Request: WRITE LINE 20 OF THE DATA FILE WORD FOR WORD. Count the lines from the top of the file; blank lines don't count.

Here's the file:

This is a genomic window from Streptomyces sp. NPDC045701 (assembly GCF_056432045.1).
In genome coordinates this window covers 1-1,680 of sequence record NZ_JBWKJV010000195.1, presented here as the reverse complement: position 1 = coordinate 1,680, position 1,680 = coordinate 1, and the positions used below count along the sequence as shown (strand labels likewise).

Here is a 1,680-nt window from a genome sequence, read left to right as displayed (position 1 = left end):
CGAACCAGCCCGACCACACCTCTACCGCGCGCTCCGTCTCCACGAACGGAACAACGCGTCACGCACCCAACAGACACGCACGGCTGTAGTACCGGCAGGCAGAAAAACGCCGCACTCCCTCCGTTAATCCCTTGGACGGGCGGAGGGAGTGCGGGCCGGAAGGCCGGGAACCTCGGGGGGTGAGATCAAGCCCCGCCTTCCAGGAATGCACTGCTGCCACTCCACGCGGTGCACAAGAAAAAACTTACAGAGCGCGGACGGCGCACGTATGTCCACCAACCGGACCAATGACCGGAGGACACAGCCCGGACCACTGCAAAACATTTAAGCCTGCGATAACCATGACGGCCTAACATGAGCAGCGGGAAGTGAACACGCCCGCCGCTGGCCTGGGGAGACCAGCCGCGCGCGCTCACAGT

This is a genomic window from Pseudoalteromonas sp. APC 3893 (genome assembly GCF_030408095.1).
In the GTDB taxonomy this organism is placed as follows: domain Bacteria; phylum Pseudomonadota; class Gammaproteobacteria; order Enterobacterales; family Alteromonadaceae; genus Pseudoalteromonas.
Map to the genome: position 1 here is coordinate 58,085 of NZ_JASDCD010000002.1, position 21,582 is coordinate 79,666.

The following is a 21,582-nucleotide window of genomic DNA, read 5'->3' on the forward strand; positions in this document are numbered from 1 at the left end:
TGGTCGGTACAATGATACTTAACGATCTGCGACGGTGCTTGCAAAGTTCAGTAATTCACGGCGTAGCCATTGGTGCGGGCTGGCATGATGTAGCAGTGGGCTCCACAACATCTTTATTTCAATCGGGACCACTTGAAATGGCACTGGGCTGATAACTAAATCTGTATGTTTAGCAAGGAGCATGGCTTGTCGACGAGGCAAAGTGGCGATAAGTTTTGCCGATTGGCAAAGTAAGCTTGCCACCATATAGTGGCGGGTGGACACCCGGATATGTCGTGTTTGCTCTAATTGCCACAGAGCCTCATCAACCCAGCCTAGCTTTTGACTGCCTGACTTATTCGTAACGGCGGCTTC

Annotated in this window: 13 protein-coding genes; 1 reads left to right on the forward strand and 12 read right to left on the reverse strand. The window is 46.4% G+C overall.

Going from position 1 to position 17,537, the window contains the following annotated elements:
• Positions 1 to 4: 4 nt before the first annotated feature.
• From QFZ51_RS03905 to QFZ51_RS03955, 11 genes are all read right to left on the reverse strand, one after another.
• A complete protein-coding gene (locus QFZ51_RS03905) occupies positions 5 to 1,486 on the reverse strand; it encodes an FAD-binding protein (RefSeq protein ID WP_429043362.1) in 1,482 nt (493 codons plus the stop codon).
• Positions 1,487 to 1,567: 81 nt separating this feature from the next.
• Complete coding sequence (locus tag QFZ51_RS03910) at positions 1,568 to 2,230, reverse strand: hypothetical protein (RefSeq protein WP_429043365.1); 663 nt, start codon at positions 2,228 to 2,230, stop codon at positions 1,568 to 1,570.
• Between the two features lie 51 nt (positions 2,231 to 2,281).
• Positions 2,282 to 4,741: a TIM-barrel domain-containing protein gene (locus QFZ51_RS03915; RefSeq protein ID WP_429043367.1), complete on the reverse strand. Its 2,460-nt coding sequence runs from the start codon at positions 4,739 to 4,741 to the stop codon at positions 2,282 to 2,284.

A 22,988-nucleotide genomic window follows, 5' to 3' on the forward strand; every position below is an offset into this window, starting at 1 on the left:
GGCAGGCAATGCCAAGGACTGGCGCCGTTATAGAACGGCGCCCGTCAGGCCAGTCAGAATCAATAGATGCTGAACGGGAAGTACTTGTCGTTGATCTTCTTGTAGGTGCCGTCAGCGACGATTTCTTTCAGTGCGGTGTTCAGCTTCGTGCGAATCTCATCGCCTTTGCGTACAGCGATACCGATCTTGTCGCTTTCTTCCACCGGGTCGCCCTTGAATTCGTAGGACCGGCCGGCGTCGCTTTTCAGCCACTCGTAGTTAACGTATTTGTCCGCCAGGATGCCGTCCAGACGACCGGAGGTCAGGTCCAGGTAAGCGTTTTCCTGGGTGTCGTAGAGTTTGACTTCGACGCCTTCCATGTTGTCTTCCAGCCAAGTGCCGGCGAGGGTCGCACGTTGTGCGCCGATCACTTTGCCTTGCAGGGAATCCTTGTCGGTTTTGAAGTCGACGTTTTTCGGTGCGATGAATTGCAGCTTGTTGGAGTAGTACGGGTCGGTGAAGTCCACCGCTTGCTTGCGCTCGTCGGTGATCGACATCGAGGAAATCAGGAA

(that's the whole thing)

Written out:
GGCAGGCAATGCCAAGGACTGGCGCCGTTATAGAACGGCGCCCGTCAGGCCAGTCAGAATCAATAGATGCTGAACGGGAAGTACTTGTCGTTGATCTTCTTGTAGGTGCCGTCAGCGACGATTTCTTTCAGTGCGGTGTTCAGCTTCGTGCGAATCTCATCGCCTTTGCGTACAGCGATACCGATCTTGTCGCTTTCTTCCACCGGGTCGCCCTTGAATTCGTAGGACCGGCCGGCGTCGCTTTTCAGCCACTCGTAGTTAACGTATTTGTCCGCCAGGATGCCGTCCAGACGACCGGAGGTCAGGTCCAGGTAAGCGTTTTCCTGGGTGTCGTAGAGTTTGACTTCGACGCCTTCCATGTTGTCTTCCAGCCAAGTGCCGGCGAGGGTCGCACGTTGTGCGCCGATCACTTTGCCTTGCAGGGAATCCTTGTCGGTTTTGAAGTCGACGTTTTTCGGTGCGATGAATTGCAGCTTGTTGGAGTAGTACGGGTCGGTGAAGTCCACCGCTTGCTTGCGCTCGTCGGTGATCGACATCGAGGAAATCAGGAA